Faith Ford Faith Ford

Sunny, funny Faith Ford cut her prime-time teeth with a 10-year run as Murphy Brown's Corky Sherwood, a role for which she earned five Emmy nods. For the last two years she's been playing homemaker Hope to Kelly Ripa's flighty Faith in ABC's Hope & Faith. (Yes, it's confusing, and it always will be.) As the show readied for its hourlong third season premiere (airing tonight at 9 pm/ET), spent a few minutes with the Louisiana native to discuss the Ted McGinley curse, today's crazy teens and the scene she never wants to do again. Hope & Faith's creator, Joanna Johnson, is no longer with the show. How is that transition going?
Faith Ford: We miss Joanna a lot, but [the new executive producers] are really nice people. All we care about is that everybody's nice, because we believe that there are a lot of people who are talented in our business and one of the things Joanna, Kelly and I had was that we were like girlfriends, we were really close on that level. Is there still a jar in the writers' room where they have to put in a dollar each time they say Faith when they mean "Hope"?
Ford: I don't think so. They get it straight, for the most part! Are you feeling any shifts in storytelling?
The main difference I've noticed is that Charley [Hope's husband, played by sitcom vet Ted McGinley] is stronger this year. Their relationship has been pushed a little bit more to the forefront. Sometimes the jokes rely on Charley being, well, a little daft.
Ford: Yeah, he was kind of "not with it." He still gets a lot of abuse, being surrounded by these two women, but he stands his ground a bit more. How different is the experience of providing Friday-night family fare versus your time on Murphy Brown?
During Murphy Brown, I remember there weren't that many successful family shows. Now, that's really where it all is — teens and families relating — and I think that's what people need to see. How do families have any kind of unit with all that's going on in the world? Especially considering all of the temptations for teens, who are much more progressive these days.
Ford: They're very sexual now. I have a niece who's 13, and I asked what she knew about pot. She said, "Uh, hello, I'm a teenager in the 21st century." I was like, "Yeah... right." I had no idea. With urban kids now, it's all about sex and when do you lose your virginity and AIDS.... My childhood thoughts were along the lines of, "Am I going to make out with this guy or not?" Pot is one thing Hope & Faith hasn't tackled yet with Hope's tarty teen daughter, Sydney.
Ford: But she's headed that way. I kind of like where they're going with her. [The role was recast with Megan Fox after Season 1]. Instead of making her an innocent teen, they're going with the fact that she kind of hides a lot, which I think is great. I love that she's so hip and Hope is so not hip. Is it safe to say that the "Ted McGinley curse," like the Red Sox curse, is over?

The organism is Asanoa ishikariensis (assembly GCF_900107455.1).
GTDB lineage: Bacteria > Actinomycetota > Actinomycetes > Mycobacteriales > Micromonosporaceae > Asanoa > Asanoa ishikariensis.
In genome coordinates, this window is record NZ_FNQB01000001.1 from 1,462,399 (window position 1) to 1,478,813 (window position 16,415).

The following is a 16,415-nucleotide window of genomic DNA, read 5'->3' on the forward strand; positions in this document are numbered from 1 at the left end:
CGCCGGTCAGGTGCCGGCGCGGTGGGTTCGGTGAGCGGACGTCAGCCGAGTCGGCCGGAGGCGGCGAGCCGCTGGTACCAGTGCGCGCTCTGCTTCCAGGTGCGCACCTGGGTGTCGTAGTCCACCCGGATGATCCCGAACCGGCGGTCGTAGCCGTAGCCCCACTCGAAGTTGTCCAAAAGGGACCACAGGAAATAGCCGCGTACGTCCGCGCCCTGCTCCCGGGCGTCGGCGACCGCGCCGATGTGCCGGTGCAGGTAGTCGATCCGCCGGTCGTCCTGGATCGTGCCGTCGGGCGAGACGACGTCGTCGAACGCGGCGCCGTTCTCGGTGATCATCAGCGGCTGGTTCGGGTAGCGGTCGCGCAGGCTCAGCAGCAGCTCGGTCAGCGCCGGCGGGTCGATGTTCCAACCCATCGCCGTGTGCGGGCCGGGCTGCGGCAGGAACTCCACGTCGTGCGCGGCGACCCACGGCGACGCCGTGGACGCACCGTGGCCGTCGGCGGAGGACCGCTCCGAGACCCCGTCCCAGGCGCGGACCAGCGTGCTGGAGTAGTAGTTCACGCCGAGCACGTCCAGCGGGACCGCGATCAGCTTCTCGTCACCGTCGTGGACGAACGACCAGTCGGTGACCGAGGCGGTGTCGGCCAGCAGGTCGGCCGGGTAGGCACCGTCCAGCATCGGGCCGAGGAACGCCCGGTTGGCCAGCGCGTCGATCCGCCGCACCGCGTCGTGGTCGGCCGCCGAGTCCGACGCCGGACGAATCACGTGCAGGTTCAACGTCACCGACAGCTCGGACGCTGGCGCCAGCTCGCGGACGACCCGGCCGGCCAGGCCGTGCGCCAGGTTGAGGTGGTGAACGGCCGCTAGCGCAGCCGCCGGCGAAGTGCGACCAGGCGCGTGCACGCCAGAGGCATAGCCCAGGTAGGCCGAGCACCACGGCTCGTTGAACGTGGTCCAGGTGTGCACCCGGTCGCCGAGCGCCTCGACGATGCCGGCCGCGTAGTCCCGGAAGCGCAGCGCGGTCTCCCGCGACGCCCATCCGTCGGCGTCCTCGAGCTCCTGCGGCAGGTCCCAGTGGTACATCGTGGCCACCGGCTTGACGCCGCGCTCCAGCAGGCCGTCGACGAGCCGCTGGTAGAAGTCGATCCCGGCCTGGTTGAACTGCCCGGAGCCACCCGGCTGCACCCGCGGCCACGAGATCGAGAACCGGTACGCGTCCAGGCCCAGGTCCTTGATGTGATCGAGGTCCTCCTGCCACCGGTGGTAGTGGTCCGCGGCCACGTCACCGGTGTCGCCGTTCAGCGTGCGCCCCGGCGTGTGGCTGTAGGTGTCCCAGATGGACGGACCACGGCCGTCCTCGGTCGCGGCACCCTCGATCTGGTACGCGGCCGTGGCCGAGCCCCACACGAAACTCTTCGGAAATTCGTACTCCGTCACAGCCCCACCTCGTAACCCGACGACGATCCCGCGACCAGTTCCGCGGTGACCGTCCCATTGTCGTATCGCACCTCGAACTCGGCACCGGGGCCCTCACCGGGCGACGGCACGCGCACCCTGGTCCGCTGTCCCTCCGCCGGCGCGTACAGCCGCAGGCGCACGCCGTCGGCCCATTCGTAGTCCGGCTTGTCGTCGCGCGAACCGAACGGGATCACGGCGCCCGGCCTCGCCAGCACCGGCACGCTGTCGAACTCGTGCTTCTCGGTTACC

Absolutely! I don't even think that existed. It's just something the media grabbed onto. Some liken your and Kelly's on-screen antics to I Love Lucy-type stuff.
Ford: I would never think that we could even come close to what Lucille Ball and Vivian Vance did, but we do love to do the physical comedy. It's exhausting and you have to be willing to fall flat on your face, but we kind of love that. What have you learned from Kelly, and she from you?
She was nervous at first [doing prime time. On Live with Regis and Kelly], she kind of throws it out there all the time and feeds off the audience. So I just said, ‘Look, you make mistakes and you keep going." I used to just kick [the studio audience] aside — like, they're there, but they're not really there — but now we do a lot of interacting with them between takes. So I guess I've learned to include them more. Kelly once told me that you two watch soap operas in her dressing room during lunch. Is that still the case?
She does. I'm not as into it. I'll go in there and hang with her, and she tells me [what's going on], but my eyes just pop. I don't get the story lines. Finish this sentence: One type of scene I hope never to do again on Hope & Faith is…
Ford: …anything in the water. In the first season, we had to hide in [the Yankees' clubhouse whirlpool], and that was hard. I'm not used to "water acting." [Laughs] They once wanted to do synchronized swimming with us and I said, "You're kidding, right?" And here I thought you were going to say "chopping carrots in the kitchen" scenes.
Ford: I'll be honest with you. If I never had to do another "serving my family food" scene, that would be amazing! I've got a family who sits on their asses while I friggin' serve them? In what family in America does that exist?! When you have a mom that works, you get in there and you're active, that's how you learn to cook. On the show I've got a teenage daughter who sits there and primps — I mean, hello! You grew up in Louisiana; how did the recent hurricane tragedy affect you and your loved ones?
My parents live in the center of the state, and every shelter is maxed out. Just when you think everyone's taken care of, there's more. Overall, my concern is that, like with most natural disasters, it's topical when it's going on, then people lose interest and move on to the next one, and I think this is going to be a longterm problem. It's important to me to stay involved and keep the relief going on my part. The last thing I feel like doing sometimes is comedy, but I realized that, in the world of being an actor, the show must go on.